The U.S. Navy’s nuclear submarine force is the country’s first and last line of defense in its global strategy of deterrence. Sentech, the global leader in the design and manufacture of position sensors, is deeply invested in U.S. Navy submarine systems support, producing Linear Variable Displacement Transducers (LVDTs), Rotary Variable Differential Transducers (RVDTs), FASTAR sensors, HYDRASTAR sensors, signal conditioners, and solenoids.
The following is a glossary of terms for submarine systems and a few of the roles Sentech sensors play in keeping the systems operating.
This is located in the aft of the submarine and powered by steam turbines, the submarine’s rotating propeller drives it through the water. In modern nuclear-powered submarines, the nuclear reactor provides the heat that produces the steam for the turbine drive.
Breathable oxygen, potable freshwater, and fuel systems are what keep the crew healthy, the steam turbines unclogged, and the submarine moving:
Each of the foregoing submarine systems involves temperature, pressure, and flow monitoring LVDT sensors manufactured by Sentech. Each are designed to work in demanding saltwater, high pressure, and high-temperature environments.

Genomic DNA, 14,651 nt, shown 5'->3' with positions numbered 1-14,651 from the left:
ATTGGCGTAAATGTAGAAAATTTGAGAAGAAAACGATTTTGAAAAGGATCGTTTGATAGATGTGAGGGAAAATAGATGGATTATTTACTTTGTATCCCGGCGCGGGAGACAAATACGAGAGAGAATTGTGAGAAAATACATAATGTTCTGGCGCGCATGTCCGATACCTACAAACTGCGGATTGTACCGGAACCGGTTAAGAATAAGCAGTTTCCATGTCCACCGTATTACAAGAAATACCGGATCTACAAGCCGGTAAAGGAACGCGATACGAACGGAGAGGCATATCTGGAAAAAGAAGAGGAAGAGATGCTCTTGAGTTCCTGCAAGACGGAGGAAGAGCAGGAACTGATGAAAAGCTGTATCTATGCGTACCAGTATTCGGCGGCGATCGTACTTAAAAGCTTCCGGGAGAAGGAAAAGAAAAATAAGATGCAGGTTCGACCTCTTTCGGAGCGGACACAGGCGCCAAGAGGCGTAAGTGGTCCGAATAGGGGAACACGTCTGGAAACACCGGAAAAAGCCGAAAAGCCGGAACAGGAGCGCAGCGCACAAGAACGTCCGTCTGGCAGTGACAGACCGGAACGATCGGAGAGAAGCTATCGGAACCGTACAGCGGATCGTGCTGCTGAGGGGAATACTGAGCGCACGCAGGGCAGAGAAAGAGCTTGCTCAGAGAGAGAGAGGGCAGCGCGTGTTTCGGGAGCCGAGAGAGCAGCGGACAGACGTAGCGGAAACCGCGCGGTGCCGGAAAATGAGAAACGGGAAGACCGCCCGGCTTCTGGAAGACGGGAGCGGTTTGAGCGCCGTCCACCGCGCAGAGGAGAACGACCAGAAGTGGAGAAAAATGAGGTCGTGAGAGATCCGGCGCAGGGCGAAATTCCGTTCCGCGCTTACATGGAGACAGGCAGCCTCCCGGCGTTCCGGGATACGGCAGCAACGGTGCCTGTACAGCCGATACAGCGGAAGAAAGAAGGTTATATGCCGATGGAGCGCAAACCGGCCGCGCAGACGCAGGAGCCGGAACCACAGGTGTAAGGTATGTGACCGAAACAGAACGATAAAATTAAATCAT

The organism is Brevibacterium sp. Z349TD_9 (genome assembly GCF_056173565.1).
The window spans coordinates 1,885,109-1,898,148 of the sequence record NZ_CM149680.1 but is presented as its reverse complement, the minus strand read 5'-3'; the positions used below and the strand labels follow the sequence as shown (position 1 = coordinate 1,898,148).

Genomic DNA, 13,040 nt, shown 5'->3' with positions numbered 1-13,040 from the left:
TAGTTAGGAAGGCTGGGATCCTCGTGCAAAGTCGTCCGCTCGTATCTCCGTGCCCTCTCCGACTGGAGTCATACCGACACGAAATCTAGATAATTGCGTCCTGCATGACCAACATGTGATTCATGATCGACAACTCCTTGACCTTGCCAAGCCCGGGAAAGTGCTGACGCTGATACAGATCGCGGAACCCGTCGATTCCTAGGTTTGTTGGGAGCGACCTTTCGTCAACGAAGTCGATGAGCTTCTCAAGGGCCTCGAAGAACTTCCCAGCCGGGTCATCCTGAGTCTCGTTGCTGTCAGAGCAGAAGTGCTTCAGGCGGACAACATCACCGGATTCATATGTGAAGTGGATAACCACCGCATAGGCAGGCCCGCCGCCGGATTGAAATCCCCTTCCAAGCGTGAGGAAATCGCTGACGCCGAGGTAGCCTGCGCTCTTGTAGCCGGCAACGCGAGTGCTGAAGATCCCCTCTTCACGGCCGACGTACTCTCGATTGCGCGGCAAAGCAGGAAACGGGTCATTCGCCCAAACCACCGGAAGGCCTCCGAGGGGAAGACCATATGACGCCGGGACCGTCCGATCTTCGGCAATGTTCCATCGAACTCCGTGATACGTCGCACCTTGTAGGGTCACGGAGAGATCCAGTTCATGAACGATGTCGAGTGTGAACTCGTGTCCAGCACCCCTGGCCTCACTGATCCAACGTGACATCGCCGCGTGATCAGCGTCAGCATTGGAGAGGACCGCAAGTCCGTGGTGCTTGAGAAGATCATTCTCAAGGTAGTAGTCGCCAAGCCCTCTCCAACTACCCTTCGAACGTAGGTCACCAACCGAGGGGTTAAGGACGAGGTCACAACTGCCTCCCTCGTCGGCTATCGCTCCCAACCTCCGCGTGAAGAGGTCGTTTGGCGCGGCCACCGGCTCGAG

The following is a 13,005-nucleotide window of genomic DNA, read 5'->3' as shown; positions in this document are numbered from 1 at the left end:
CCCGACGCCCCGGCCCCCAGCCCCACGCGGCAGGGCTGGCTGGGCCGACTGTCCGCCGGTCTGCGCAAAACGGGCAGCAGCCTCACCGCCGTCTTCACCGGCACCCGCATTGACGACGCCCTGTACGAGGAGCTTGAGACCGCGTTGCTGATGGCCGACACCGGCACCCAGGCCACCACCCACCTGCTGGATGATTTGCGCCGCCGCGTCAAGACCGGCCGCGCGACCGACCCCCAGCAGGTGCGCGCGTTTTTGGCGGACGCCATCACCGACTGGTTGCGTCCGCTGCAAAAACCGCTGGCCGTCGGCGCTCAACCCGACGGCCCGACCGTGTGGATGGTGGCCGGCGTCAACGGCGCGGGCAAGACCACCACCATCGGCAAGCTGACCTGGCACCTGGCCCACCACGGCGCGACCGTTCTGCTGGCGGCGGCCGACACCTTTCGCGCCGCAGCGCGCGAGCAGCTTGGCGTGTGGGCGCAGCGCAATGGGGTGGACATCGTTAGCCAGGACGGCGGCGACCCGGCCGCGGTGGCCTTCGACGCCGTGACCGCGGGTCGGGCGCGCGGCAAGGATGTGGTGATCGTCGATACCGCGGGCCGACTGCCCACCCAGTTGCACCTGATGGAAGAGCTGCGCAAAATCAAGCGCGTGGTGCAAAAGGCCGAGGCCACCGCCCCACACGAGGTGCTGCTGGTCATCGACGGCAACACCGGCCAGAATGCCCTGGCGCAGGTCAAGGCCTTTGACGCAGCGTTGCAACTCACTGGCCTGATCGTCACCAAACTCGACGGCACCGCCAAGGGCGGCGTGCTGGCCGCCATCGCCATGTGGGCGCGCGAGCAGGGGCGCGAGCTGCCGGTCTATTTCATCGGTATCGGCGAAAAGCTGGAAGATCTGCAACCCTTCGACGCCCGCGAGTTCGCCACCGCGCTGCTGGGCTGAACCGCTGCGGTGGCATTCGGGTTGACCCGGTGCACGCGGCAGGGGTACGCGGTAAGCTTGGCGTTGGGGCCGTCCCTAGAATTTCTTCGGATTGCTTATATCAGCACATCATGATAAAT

LVDT applications in submarines include measuring the position of the rods. These provide power generation to heat the water that generates the steam and drives the turbines and propeller shaft.
Submarine missile guidance systems depend on the global positioning system, gyro navigation, and velocity measurement technology. The systems use controlled ignition of rocket fuel and an automated system of feedback on what must occur and when.
LVDTs and RVDTs play an important role in guidance and precision from the violent combustion of the missile launch to keeping satellites oriented in the freezing vacuum of space.
Defense satellites are the network of solar-powered earth orbiters that guide a submarine-launched nuclear missile to its target.
Robotic controls are either automated or manually operated systems that make it possible to control robots. Underwater robots, for example, are programmed for deep dives into dangerous and remote parts of the ocean.
For example, the Navy’s Orca robot submarine, Echo Voyager, uses depth sensors and gyrometric navigation and relies on GPS navigation. It uses a diesel-electric system and a 1,000-gallon fuel supply.
Need assistance with new or existing submarine sensor needs? Contact Sentech today, and learn about the best performing and most cost-effective solution to any manufacturing or monitoring problem.